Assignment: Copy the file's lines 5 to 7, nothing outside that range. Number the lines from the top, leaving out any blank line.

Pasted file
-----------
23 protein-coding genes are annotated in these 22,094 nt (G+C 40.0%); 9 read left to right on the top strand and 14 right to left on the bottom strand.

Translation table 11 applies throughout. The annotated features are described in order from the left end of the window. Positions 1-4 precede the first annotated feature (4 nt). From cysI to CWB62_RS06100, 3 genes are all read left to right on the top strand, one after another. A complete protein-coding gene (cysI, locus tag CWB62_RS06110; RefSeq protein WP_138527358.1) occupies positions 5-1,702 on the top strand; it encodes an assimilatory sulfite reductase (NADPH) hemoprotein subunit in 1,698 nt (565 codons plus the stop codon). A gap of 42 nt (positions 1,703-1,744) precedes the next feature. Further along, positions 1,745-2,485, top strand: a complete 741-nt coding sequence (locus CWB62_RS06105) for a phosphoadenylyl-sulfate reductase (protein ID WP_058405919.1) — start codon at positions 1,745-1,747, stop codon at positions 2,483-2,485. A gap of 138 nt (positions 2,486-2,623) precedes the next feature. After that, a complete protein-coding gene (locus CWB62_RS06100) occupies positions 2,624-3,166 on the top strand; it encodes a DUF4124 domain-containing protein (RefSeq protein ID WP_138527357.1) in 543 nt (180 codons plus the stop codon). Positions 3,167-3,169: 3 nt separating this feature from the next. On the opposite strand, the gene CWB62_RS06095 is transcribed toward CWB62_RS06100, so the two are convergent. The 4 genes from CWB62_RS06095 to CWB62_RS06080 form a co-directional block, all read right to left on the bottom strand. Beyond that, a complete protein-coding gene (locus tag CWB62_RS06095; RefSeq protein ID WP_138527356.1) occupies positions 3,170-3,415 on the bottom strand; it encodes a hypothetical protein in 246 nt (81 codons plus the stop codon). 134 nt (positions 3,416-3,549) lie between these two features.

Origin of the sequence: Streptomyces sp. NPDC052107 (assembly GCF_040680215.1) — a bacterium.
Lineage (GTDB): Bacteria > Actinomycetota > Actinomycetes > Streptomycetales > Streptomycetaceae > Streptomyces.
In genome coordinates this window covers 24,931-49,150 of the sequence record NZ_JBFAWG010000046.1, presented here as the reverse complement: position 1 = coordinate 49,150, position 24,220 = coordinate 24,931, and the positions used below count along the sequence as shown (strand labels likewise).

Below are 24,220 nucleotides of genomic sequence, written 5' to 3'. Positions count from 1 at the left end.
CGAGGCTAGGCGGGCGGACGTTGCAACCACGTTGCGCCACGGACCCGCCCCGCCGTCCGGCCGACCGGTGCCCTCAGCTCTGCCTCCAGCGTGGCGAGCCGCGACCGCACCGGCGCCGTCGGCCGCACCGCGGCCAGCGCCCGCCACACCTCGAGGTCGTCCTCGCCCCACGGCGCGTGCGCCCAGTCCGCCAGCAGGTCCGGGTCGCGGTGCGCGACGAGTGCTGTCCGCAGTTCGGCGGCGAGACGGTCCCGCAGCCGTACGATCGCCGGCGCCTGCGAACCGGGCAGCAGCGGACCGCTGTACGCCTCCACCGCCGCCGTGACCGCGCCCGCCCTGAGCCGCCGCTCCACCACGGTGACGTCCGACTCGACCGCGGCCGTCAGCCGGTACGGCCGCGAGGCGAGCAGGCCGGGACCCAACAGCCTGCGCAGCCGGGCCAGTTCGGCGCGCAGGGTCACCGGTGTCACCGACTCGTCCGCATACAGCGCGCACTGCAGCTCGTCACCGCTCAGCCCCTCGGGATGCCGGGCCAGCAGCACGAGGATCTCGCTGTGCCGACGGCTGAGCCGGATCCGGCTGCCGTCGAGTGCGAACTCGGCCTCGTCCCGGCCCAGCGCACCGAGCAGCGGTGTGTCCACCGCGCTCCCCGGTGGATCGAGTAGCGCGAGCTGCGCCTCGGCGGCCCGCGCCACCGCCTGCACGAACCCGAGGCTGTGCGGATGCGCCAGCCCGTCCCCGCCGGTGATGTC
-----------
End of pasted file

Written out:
In genome coordinates this window covers 24,931-49,150 of the sequence record NZ_JBFAWG010000046.1, presented here as the reverse complement: position 1 = coordinate 49,150, position 24,220 = coordinate 24,931, and the positions used below count along the sequence as shown (strand labels likewise).

Below are 24,220 nucleotides of genomic sequence, written 5' to 3'. Positions count from 1 at the left end.
CGAGGCTAGGCGGGCGGACGTTGCAACCACGTTGCGCCACGGACCCGCCCCGCCGTCCGGCCGACCGGTGCCCTCAGCTCTGCCTCCAGCGTGGCGAGCCGCGACCGCACCGGCGCCGTCGGCCGCACCGCGGCCAGCGCCCGCCACACCTCGAGGTCGTCCTCGCCCCACGGCGCGTGCGCCCAGTCCGCCAGCAGGTCCGGGTCGCGGTGCGCGACGAGTGCTGTCCGCAGTTCGGCGGCGAGACGGTCCCGCAGCCGTACGATCGCCGGCGCCTGCGAACCGGGCAGCAGCGGACCGCTGTACGCCTCCACCGCCGCCGTGACCGCGCCCGCCCTGAGCCGCCGCTCCACCACGGTGACGTCCGACTCGACCGCGGCCGTCAGCCGGTACGGCCGCGAGGCGAGCAGGCCGGGACCCAACAGCCTGCGCAGCCGGGCCAGTTCGGCGCGCAGGGTCACCGGTGTCACCGACTCGTCCGCATACAGCGCGCACTGCAGCTCGTCACCGCTCAGCCCCTCGGGATGCCGGGCCAGCAGCACGAGGATCTCGCTGTGCCGACGGCTGAGCCGGATCCGGCTGCCGTCGAGTGCGAACTCGGCCTCGTCCCGGCCCAGCGCACCGAGCAGCGGTGTGTCCACCGCGCTCCCCGGTGGATCGAGTAGCGCGAGCTGCGCCTCGGCGGCCCGCGCCACCGCCTGCACGAACCCGAGGCTGTGCGGATGCGCCAGCCCGTCCCCGCCGGTGATGTC